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#1

I've already completed the lessons but there is something that I still don't understand quite yet.

It gives us the code

the_string = "Hello"
the_string = the_string.lower()

The .lower() function does not modify the string itself, it simply returns a lowercase-version. In the example above, we store the result back into the same variable.

Now here's my question: what does it mean by "it does not modify the string itself"? It does modify it to the point where it prints out a lowercase-version?


Second question: what does the_string do?

Thanks in advance.


#2

When use have the_string = "Hello" the_string has an upper case letter. When we use the_string.lower() the original variable still has an uppercase letter, that string is not changed, but we are returned a new string. So, if we have
the_string = "Hello"
the_new_string = the_string.lower()
then the_string would have an uppercase letter and the_new_string would be all lowercase, the original string, that is the_string, is unchanged.

the_string is just a variable name, it doesn't do anything aside from hold a value.


#3

well look:

the_string = "Hello"
another_variable = the_string.lower()
print the_string

see how .lower() hasn't manipulated the string? the string stored in the variable the_string is still the same

how .lower() exactly works under the hood i don't know, but i guess it makes a copy of the original string

the_string is just a variable, you could have named it anything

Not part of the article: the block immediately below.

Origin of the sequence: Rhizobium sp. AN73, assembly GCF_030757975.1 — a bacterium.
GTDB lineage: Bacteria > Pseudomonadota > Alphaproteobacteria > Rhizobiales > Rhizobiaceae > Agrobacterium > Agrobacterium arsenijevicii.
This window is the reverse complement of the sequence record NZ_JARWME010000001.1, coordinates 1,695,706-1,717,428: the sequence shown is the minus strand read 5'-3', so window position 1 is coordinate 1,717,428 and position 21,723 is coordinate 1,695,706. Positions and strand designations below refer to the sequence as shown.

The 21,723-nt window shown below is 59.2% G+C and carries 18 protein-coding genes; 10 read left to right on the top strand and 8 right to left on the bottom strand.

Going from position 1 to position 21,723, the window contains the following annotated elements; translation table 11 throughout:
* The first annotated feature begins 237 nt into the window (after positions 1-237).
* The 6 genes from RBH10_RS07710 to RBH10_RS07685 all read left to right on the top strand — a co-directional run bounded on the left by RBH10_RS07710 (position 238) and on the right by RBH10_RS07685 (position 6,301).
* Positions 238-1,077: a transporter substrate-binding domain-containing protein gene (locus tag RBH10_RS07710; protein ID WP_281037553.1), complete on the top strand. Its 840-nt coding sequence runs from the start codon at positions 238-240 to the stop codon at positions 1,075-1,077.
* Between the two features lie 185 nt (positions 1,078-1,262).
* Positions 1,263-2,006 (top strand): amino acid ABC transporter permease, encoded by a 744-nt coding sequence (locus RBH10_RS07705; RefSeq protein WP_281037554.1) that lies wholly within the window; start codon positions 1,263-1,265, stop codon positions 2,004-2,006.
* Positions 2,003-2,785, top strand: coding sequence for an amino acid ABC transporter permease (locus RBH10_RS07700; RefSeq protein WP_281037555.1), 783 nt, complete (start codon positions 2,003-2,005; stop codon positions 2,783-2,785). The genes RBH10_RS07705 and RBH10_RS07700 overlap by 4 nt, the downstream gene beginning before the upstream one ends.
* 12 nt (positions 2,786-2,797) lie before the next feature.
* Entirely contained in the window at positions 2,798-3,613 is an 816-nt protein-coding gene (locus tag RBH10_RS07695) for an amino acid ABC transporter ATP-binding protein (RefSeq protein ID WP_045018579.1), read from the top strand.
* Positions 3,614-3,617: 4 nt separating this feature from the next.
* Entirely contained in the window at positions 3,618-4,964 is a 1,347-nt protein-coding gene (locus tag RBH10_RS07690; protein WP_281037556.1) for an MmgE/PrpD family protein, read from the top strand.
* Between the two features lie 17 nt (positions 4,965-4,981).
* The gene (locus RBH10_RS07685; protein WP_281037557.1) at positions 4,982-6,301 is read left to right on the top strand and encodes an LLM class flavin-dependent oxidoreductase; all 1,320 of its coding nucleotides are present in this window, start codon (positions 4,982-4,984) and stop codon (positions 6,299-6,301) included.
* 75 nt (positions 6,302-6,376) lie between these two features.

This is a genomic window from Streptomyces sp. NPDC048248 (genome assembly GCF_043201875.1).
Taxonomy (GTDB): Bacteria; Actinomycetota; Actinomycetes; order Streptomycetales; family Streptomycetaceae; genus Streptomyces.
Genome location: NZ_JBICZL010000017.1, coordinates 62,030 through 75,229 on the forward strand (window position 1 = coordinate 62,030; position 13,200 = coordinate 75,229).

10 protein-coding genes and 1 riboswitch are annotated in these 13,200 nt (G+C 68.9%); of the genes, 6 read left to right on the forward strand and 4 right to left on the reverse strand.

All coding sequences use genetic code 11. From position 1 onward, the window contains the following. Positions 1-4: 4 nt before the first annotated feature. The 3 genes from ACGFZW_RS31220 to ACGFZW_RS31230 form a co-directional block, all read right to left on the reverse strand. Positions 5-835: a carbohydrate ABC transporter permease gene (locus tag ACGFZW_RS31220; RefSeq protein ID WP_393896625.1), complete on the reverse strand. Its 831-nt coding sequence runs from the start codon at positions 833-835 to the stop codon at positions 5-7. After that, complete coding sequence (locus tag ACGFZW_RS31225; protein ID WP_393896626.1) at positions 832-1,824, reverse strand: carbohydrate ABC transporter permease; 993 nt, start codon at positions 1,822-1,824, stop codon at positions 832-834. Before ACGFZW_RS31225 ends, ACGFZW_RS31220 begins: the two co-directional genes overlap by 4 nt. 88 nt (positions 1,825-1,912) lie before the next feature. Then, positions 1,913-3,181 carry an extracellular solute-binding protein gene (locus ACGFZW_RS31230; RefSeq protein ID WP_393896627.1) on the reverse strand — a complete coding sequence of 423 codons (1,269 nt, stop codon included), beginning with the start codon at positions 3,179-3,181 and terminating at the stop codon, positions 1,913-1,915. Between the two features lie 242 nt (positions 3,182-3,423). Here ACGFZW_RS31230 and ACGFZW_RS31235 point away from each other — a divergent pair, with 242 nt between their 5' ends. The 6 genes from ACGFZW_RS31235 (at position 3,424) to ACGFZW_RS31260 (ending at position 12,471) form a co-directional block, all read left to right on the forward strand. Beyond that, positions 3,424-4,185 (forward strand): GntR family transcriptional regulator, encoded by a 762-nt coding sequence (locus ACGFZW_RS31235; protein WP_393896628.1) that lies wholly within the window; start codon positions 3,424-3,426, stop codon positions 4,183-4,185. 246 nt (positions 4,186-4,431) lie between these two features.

#4

Thanks for the fast answer as usual! You'll be seeing me often here as I'll be asking frequently when I'm unsure if I understand something.

So basically...


the_string = "Hello"
another_variable = the_string.lower()
print the_string

You have created a new variable another_variable that holds the_string.lower() is not to "damage" the original the_string?

And by the way, when we want to have a lowercase version of something, do we always need it to store it into another variable?

Again, thank you!!


#5

No, i stored the result in a different variable to prove the original string is preserved, maybe better to prove with this code:

the_string = "Hello"
print the_string.lower()
print the_string

No, we don't. We can store it in the same variable, overwriting what was original in the variable (but then the overwrite is not caused by .lower()) or in a different variable, or not at all, by just printing it/doing a comparison with it. So much possibility's.


#6

Thanks for the answer!


#7

Makes sense. Also, by "different variable" in your last sentence you mean as the case here? And what do you mean by doing a comparison with it?

Thanks!!

EDIT: Never mind, I was just a little confused. I understood what you meant by reading it a few times.


#8

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